RE: Flat Tax.

Daniel Dixon (
Tue, 8 Jun 1999 14:41:29 +0100

?Charge sales tax on stocks and bonds at the same rate as on every
?consumer item?

Ideally yes.

A flat tax of 0.1% on every single transaction that takes place is the fairest form of taxation. This form of tax would (currently) net more income than all the current sales and income taxes that are out there. The financial world runs on (large amounts of) money changing hands very quickly.

The benefit to the individual is obvious. You have effectively a 0.1% income tax when you are given money and a 0.1% sales tax whenever something is bought.

This would of course end up slowing down the big money financial world and would have many economic repercussions because this small percentage would eat significantly into the profit generated from these transactions. On the other hand it encourages investment, decreases inflation and provides a very real economic advantage for developing countries.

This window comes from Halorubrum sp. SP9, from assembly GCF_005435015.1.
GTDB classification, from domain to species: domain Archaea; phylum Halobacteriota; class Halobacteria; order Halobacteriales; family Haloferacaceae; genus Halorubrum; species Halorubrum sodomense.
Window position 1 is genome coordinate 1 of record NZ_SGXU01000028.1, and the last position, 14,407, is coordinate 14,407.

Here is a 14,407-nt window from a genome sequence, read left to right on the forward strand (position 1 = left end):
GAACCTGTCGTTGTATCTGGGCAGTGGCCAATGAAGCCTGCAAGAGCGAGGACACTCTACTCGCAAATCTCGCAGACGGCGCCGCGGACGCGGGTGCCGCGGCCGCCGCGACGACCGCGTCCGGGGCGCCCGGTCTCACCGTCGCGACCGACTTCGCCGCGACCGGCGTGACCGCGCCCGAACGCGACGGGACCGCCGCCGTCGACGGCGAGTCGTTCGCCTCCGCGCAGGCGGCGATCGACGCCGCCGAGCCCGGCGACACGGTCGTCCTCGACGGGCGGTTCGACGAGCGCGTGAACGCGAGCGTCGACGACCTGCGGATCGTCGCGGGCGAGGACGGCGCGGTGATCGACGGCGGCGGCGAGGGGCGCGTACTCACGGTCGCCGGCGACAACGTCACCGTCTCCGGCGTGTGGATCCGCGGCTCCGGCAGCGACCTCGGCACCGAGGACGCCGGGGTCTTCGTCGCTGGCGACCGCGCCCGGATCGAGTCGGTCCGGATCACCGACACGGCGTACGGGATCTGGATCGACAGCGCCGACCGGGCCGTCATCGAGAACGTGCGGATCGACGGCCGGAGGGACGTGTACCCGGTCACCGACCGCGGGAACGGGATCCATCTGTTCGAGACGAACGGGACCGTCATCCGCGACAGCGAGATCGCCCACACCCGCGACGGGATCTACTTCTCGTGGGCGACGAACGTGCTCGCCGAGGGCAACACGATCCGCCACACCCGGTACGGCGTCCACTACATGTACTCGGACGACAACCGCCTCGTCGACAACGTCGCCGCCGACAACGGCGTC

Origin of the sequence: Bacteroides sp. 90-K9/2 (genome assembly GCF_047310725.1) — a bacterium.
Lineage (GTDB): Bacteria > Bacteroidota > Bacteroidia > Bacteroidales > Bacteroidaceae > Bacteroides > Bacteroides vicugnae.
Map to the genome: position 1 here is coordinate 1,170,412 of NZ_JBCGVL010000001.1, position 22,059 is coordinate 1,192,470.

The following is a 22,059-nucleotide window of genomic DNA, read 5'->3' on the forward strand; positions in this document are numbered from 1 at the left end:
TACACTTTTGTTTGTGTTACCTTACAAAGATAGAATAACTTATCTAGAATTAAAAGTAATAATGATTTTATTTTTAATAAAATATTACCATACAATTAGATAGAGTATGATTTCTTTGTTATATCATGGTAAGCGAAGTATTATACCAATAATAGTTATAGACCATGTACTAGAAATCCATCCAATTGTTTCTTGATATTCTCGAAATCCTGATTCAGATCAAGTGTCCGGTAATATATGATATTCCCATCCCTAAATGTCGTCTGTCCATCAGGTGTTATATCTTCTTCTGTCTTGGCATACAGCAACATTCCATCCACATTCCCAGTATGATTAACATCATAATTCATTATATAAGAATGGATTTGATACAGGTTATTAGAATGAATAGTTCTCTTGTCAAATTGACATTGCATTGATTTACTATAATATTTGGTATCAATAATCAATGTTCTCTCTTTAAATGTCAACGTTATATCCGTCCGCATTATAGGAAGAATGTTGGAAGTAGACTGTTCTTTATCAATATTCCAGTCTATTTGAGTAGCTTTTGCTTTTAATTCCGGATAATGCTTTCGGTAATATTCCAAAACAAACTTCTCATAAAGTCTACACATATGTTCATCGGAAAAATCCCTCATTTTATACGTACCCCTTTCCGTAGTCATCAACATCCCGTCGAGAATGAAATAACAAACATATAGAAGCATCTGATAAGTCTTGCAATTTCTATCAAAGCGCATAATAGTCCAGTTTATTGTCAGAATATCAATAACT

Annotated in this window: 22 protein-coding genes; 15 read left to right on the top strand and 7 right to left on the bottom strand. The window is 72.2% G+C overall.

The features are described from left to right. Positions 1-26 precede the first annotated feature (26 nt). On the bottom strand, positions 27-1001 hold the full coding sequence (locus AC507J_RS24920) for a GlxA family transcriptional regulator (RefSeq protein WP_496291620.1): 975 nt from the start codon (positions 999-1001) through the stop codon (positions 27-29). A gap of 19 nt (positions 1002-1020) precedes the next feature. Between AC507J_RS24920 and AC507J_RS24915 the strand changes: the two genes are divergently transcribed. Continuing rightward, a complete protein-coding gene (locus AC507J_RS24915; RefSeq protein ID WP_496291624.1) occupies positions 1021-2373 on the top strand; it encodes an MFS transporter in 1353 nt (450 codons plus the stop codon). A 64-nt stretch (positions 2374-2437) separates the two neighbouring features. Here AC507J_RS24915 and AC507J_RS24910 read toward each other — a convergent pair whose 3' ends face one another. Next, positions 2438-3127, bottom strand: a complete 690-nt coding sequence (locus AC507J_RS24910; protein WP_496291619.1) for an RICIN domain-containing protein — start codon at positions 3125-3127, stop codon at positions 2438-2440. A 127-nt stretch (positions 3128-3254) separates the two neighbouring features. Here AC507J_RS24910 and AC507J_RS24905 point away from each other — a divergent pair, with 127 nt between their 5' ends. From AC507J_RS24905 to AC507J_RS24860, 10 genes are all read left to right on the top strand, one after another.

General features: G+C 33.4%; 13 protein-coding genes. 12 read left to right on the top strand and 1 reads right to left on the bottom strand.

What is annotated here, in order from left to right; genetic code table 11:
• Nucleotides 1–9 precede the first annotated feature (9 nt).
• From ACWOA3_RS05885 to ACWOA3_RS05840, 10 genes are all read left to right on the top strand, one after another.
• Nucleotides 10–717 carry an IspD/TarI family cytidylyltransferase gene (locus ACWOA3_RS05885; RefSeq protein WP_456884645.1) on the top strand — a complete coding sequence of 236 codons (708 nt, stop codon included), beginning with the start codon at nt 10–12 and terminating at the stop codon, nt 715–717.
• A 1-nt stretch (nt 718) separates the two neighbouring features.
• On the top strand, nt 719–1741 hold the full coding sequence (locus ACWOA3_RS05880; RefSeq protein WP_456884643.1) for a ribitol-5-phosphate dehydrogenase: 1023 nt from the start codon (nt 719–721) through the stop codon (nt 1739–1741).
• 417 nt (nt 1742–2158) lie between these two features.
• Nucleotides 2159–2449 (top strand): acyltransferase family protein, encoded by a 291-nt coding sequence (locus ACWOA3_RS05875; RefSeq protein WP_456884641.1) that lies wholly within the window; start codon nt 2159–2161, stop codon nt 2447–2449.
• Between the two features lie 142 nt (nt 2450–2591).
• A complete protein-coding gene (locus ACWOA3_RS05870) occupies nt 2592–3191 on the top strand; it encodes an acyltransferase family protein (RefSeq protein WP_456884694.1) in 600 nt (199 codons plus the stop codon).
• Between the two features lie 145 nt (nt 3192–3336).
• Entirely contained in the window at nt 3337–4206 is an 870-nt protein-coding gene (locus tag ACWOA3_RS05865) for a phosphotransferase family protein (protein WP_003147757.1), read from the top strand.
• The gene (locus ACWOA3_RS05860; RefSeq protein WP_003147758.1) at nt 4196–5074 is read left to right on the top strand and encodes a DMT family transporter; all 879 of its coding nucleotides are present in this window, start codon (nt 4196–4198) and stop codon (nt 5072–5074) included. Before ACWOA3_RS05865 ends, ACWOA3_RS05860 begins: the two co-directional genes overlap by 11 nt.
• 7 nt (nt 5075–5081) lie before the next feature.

Why doesn't this happen now? Two reasons.

Firstly the monetary system would need to be fully (or near so) computerized , with an integrated taxation system, to track this. Which it is not even in developed countries, and it would require world wide adoption of principles like this to avoid offshore relocation of financial centers.

Secondly, the powers that be, those that control legislation (and I'm not trying to evoke any conspiracy theories here), have a vested interest in the current taxation paradigm. They make a lot of money for themselves through transactions leveraging less than 1% profits (sometimes very minimal) on very large amounts of money.

Financial utopias are nice to dream about, but there are very real, very human, greedy people that control the way things are. The length of a term in (most) governments is 3-6 years. The amount of time it takes to make a real economic change? Substantially longer.

Daniel Dixon
"Insolvency abuse is the worst form of financial addiction"